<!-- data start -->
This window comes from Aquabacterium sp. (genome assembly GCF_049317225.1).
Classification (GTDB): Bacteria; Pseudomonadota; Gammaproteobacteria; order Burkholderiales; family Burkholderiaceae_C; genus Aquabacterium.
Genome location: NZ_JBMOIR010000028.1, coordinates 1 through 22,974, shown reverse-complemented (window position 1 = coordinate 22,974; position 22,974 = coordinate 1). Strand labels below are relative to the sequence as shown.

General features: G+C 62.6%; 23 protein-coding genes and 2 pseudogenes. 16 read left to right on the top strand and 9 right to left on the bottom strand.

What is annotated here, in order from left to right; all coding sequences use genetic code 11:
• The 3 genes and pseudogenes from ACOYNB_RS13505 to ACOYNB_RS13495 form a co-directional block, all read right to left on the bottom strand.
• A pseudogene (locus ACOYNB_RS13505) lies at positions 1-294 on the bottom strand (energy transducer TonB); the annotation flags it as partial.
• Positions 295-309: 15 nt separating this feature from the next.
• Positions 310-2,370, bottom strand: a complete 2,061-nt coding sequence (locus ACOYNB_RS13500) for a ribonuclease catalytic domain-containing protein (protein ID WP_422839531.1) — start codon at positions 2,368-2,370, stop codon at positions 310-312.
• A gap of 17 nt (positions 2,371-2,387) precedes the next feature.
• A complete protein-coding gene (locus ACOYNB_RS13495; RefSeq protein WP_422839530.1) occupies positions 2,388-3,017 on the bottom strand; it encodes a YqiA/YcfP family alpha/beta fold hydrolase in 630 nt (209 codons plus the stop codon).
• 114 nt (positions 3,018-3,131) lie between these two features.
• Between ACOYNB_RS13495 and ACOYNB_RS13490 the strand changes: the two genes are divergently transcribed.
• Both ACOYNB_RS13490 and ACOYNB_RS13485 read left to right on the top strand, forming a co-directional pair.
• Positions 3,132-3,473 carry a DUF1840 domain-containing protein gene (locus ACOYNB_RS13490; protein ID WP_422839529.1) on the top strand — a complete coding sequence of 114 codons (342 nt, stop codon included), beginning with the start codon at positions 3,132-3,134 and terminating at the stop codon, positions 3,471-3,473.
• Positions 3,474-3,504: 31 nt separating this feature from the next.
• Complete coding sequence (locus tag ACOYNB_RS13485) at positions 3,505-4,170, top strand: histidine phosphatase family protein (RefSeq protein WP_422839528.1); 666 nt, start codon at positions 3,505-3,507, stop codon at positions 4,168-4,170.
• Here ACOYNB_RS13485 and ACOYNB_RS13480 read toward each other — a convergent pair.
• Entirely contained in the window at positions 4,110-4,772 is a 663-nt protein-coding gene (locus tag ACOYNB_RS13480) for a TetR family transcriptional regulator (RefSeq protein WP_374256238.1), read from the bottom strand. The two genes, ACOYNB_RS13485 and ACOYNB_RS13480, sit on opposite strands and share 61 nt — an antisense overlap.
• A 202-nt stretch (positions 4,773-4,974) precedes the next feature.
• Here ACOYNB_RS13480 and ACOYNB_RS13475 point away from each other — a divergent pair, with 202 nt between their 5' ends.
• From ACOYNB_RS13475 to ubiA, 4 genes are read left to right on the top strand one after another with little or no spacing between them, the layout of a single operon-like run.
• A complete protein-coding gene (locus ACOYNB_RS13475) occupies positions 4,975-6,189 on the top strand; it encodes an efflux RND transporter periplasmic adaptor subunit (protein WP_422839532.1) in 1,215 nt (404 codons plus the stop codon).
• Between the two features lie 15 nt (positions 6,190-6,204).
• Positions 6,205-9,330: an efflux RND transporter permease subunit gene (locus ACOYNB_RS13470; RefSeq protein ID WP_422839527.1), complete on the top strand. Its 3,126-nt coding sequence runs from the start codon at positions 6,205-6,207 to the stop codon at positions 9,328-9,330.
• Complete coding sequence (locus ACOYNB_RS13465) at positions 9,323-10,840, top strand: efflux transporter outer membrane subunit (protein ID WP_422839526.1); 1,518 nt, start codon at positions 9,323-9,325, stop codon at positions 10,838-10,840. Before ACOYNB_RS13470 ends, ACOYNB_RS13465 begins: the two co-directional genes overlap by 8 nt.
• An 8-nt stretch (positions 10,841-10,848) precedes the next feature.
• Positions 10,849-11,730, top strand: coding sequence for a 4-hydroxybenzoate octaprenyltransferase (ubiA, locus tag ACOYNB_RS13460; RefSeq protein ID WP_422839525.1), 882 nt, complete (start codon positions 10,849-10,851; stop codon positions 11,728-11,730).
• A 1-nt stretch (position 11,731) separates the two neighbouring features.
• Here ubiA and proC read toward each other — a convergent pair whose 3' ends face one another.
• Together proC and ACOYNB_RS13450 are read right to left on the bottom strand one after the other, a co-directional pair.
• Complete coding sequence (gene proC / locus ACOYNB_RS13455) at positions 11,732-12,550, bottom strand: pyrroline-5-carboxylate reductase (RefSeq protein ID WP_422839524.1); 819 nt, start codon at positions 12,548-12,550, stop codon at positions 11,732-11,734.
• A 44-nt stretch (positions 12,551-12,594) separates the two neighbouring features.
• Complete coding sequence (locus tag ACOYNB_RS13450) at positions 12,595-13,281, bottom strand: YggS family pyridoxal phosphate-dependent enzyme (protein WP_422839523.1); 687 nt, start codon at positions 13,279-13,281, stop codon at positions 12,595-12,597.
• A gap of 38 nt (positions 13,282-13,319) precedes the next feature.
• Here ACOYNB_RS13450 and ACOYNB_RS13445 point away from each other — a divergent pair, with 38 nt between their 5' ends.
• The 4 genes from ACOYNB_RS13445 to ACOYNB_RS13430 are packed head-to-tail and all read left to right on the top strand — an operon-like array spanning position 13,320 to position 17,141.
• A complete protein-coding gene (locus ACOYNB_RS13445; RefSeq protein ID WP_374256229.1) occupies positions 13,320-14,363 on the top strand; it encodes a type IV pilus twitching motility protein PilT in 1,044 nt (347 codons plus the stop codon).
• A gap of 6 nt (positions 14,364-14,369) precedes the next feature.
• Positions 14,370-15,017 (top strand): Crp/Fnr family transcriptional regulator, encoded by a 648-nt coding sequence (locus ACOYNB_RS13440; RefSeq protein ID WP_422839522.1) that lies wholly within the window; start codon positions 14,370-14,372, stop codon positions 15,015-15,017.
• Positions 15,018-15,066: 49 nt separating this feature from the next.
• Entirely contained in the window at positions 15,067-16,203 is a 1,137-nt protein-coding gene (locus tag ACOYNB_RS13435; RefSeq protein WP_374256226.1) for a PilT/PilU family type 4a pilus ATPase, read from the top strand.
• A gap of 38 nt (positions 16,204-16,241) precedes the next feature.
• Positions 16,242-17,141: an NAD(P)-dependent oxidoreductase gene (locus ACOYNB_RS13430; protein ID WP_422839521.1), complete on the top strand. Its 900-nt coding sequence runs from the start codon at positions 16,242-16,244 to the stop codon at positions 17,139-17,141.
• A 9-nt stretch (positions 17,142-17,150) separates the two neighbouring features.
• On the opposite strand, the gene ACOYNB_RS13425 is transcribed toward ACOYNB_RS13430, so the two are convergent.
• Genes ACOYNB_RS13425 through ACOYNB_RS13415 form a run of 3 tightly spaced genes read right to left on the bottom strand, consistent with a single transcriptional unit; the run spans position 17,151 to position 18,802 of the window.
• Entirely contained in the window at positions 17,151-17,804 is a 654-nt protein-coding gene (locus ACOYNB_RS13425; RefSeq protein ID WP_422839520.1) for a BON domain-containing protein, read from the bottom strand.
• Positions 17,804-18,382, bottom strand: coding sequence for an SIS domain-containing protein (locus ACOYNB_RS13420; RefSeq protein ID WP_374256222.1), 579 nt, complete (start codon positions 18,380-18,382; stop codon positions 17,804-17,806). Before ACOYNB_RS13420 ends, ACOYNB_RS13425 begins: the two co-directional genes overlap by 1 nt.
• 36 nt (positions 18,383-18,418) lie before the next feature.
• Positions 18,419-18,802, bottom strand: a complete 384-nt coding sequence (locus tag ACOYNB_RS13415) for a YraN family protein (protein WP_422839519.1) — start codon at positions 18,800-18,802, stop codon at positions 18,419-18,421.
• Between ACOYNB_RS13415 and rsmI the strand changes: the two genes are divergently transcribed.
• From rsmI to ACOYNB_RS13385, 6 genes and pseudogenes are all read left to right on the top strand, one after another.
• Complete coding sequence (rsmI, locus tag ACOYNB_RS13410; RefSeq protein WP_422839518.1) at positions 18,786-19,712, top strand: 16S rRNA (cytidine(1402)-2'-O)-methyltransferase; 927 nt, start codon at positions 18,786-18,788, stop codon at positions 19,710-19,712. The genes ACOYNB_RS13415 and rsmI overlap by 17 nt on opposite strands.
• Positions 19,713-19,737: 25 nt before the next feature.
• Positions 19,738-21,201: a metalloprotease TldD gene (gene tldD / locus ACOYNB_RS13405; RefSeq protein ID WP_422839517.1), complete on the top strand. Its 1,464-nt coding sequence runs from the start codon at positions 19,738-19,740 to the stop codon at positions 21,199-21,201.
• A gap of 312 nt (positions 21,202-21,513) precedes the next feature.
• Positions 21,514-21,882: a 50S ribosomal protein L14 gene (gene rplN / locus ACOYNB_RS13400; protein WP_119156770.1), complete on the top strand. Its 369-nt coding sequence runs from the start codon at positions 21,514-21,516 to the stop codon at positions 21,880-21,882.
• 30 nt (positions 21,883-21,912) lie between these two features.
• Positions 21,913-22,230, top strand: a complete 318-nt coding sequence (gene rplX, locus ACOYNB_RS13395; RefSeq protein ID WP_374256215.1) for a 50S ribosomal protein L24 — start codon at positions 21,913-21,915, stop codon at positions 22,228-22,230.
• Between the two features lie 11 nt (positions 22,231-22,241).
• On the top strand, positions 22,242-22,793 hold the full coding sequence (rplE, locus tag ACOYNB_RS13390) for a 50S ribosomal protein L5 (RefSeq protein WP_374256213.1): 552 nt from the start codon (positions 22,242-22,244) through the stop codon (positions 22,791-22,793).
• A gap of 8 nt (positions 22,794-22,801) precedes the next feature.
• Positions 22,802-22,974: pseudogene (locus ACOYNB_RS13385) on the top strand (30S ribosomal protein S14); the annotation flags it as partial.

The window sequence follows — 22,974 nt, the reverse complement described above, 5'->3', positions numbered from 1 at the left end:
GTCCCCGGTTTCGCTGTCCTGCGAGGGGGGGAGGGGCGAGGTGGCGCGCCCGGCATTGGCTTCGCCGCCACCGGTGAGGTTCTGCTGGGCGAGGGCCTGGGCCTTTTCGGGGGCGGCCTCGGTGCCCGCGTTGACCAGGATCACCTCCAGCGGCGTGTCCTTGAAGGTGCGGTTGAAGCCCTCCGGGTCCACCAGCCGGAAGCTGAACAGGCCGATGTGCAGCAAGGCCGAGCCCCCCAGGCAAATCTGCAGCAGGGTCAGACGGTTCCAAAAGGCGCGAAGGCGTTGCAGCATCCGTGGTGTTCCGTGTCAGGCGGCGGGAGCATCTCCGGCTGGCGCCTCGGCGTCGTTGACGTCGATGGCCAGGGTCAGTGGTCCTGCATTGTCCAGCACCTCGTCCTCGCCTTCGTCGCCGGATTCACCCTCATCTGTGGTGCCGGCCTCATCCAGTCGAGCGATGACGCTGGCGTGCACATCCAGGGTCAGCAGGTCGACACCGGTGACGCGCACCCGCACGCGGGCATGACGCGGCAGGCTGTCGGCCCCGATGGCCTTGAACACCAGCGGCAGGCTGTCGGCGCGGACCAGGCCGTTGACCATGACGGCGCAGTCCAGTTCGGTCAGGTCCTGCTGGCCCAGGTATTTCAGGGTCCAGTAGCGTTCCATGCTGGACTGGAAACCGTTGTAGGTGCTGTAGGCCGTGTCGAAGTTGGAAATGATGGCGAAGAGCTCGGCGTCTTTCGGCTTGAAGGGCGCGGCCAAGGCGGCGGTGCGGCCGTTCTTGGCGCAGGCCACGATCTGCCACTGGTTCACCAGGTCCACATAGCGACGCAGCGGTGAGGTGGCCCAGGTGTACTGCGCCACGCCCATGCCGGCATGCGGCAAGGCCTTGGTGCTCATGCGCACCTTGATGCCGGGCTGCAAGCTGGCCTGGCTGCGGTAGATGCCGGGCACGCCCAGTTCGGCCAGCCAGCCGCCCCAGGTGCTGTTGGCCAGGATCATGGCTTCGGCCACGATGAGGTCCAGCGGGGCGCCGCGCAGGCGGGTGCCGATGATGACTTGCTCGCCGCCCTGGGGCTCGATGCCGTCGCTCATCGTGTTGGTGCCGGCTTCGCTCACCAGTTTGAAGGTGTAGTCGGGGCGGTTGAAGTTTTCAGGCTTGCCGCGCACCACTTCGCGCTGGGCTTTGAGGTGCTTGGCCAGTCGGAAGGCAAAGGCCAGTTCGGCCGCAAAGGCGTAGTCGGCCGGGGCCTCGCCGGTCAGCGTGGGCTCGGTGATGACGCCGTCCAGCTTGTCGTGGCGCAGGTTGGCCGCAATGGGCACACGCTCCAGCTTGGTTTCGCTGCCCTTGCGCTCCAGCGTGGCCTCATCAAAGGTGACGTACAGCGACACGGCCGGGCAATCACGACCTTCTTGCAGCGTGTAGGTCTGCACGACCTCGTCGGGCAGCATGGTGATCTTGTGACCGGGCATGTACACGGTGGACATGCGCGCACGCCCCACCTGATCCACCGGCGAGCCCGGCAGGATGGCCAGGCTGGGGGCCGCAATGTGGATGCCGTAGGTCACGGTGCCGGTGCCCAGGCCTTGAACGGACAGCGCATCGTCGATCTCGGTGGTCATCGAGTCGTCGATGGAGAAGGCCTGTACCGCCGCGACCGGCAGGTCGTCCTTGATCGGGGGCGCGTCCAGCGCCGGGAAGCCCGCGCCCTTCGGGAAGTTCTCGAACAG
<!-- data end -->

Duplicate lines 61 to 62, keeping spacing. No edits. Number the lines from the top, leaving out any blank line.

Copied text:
• Between the two features lie 11 nt (positions 22,231-22,241).
• On the top strand, positions 22,242-22,793 hold the full coding sequence (rplE, locus tag ACOYNB_RS13390) for a 50S ribosomal protein L5 (RefSeq protein WP_374256213.1): 552 nt from the start codon (positions 22,242-22,244) through the stop codon (positions 22,791-22,793).